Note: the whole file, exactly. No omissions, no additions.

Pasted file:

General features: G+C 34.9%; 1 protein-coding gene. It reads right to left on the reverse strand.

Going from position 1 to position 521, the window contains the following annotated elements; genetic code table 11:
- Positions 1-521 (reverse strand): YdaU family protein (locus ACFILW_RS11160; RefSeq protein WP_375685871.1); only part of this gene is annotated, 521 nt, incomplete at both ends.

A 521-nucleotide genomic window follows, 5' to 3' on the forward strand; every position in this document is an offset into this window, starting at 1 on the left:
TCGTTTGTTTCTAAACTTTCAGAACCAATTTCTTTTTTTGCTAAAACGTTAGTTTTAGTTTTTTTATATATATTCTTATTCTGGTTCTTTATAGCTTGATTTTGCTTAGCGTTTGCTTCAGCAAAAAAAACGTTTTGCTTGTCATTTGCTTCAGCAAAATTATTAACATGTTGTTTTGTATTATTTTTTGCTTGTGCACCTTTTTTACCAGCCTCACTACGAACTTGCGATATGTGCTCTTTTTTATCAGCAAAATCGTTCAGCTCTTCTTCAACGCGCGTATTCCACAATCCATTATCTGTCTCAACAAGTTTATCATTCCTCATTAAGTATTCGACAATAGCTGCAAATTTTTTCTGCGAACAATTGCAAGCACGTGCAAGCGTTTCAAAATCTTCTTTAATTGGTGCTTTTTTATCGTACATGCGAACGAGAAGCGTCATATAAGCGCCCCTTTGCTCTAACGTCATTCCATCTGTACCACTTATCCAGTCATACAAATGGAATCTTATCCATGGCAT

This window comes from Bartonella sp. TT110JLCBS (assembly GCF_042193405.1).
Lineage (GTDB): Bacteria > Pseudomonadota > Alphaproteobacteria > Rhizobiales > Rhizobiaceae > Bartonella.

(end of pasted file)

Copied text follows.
General features: G+C 34.9%; 1 protein-coding gene. It reads right to left on the reverse strand.

Going from position 1 to position 521, the window contains the following annotated elements; genetic code table 11:
- Positions 1-521 (reverse strand): YdaU family protein (locus ACFILW_RS11160; RefSeq protein WP_375685871.1); only part of this gene is annotated, 521 nt, incomplete at both ends.

A 521-nucleotide genomic window follows, 5' to 3' on the forward strand; every position in this document is an offset into this window, starting at 1 on the left:
TCGTTTGTTTCTAAACTTTCAGAACCAATTTCTTTTTTTGCTAAAACGTTAGTTTTAGTTTTTTTATATATATTCTTATTCTGGTTCTTTATAGCTTGATTTTGCTTAGCGTTTGCTTCAGCAAAAAAAACGTTTTGCTTGTCATTTGCTTCAGCAAAATTATTAACATGTTGTTTTGTATTATTTTTTGCTTGTGCACCTTTTTTACCAGCCTCACTACGAACTTGCGATATGTGCTCTTTTTTATCAGCAAAATCGTTCAGCTCTTCTTCAACGCGCGTATTCCACAATCCATTATCTGTCTCAACAAGTTTATCATTCCTCATTAAGTATTCGACAATAGCTGCAAATTTTTTCTGCGAACAATTGCAAGCACGTGCAAGCGTTTCAAAATCTTCTTTAATTGGTGCTTTTTTATCGTACATGCGAACGAGAAGCGTCATATAAGCGCCCCTTTGCTCTAACGTCATTCCATCTGTACCACTTATCCAGTCATACAAATGGAATCTTATCCATGGCAT

This window comes from Bartonella sp. TT110JLCBS (assembly GCF_042193405.1).
Lineage (GTDB): Bacteria > Pseudomonadota > Alphaproteobacteria > Rhizobiales > Rhizobiaceae > Bartonella.